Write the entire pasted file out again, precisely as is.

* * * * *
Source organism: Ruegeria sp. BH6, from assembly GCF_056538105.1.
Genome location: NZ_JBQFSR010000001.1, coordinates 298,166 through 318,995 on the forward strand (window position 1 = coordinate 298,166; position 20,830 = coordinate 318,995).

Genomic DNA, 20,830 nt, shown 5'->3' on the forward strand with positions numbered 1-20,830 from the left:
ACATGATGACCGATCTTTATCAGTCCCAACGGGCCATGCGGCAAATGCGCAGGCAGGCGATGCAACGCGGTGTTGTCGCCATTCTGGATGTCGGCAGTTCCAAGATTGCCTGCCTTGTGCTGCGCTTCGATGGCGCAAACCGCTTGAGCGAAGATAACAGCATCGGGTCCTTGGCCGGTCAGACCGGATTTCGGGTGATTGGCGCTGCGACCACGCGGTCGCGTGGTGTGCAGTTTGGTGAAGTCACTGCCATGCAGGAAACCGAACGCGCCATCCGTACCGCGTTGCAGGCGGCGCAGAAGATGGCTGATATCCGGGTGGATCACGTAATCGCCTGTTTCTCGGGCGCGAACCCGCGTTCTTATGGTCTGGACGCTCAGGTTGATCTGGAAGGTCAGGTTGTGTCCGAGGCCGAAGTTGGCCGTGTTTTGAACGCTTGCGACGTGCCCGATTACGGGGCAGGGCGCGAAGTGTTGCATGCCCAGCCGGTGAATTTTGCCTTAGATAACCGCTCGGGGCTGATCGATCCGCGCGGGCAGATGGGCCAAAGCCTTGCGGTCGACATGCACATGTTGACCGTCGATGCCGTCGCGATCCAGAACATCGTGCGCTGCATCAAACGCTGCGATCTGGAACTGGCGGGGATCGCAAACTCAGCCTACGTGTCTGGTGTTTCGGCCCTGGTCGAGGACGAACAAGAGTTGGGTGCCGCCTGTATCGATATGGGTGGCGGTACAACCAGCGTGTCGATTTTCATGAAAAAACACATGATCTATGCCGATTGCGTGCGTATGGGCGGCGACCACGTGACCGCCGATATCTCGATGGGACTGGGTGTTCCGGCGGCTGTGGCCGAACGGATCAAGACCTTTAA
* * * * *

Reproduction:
Source organism: Ruegeria sp. BH6, from assembly GCF_056538105.1.
Genome location: NZ_JBQFSR010000001.1, coordinates 298,166 through 318,995 on the forward strand (window position 1 = coordinate 298,166; position 20,830 = coordinate 318,995).

Genomic DNA, 20,830 nt, shown 5'->3' on the forward strand with positions numbered 1-20,830 from the left:
ACATGATGACCGATCTTTATCAGTCCCAACGGGCCATGCGGCAAATGCGCAGGCAGGCGATGCAACGCGGTGTTGTCGCCATTCTGGATGTCGGCAGTTCCAAGATTGCCTGCCTTGTGCTGCGCTTCGATGGCGCAAACCGCTTGAGCGAAGATAACAGCATCGGGTCCTTGGCCGGTCAGACCGGATTTCGGGTGATTGGCGCTGCGACCACGCGGTCGCGTGGTGTGCAGTTTGGTGAAGTCACTGCCATGCAGGAAACCGAACGCGCCATCCGTACCGCGTTGCAGGCGGCGCAGAAGATGGCTGATATCCGGGTGGATCACGTAATCGCCTGTTTCTCGGGCGCGAACCCGCGTTCTTATGGTCTGGACGCTCAGGTTGATCTGGAAGGTCAGGTTGTGTCCGAGGCCGAAGTTGGCCGTGTTTTGAACGCTTGCGACGTGCCCGATTACGGGGCAGGGCGCGAAGTGTTGCATGCCCAGCCGGTGAATTTTGCCTTAGATAACCGCTCGGGGCTGATCGATCCGCGCGGGCAGATGGGCCAAAGCCTTGCGGTCGACATGCACATGTTGACCGTCGATGCCGTCGCGATCCAGAACATCGTGCGCTGCATCAAACGCTGCGATCTGGAACTGGCGGGGATCGCAAACTCAGCCTACGTGTCTGGTGTTTCGGCCCTGGTCGAGGACGAACAAGAGTTGGGTGCCGCCTGTATCGATATGGGTGGCGGTACAACCAGCGTGTCGATTTTCATGAAAAAACACATGATCTATGCCGATTGCGTGCGTATGGGCGGCGACCACGTGACCGCCGATATCTCGATGGGACTGGGTGTTCCGGCGGCTGTGGCCGAACGGATCAAGACCTTTAA